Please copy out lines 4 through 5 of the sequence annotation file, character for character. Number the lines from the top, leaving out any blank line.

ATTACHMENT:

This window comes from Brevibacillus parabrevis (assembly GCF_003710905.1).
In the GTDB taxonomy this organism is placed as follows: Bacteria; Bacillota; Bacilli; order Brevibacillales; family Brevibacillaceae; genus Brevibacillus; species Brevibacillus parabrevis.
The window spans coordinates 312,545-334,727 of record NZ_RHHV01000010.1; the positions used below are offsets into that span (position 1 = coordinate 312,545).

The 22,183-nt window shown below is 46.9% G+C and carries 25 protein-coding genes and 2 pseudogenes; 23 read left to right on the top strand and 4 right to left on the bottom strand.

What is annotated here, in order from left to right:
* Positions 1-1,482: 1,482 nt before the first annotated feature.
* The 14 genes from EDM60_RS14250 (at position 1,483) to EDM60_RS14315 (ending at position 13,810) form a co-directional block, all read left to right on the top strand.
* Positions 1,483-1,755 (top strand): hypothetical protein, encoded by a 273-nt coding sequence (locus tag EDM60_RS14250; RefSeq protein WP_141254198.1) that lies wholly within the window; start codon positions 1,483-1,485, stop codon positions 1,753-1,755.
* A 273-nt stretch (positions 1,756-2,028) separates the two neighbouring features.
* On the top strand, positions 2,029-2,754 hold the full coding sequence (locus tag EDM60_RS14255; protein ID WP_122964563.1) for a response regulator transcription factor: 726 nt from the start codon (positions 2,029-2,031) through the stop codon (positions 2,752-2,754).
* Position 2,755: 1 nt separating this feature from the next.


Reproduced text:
The 22,183-nt window shown below is 46.9% G+C and carries 25 protein-coding genes and 2 pseudogenes; 23 read left to right on the top strand and 4 right to left on the bottom strand.

What is annotated here, in order from left to right: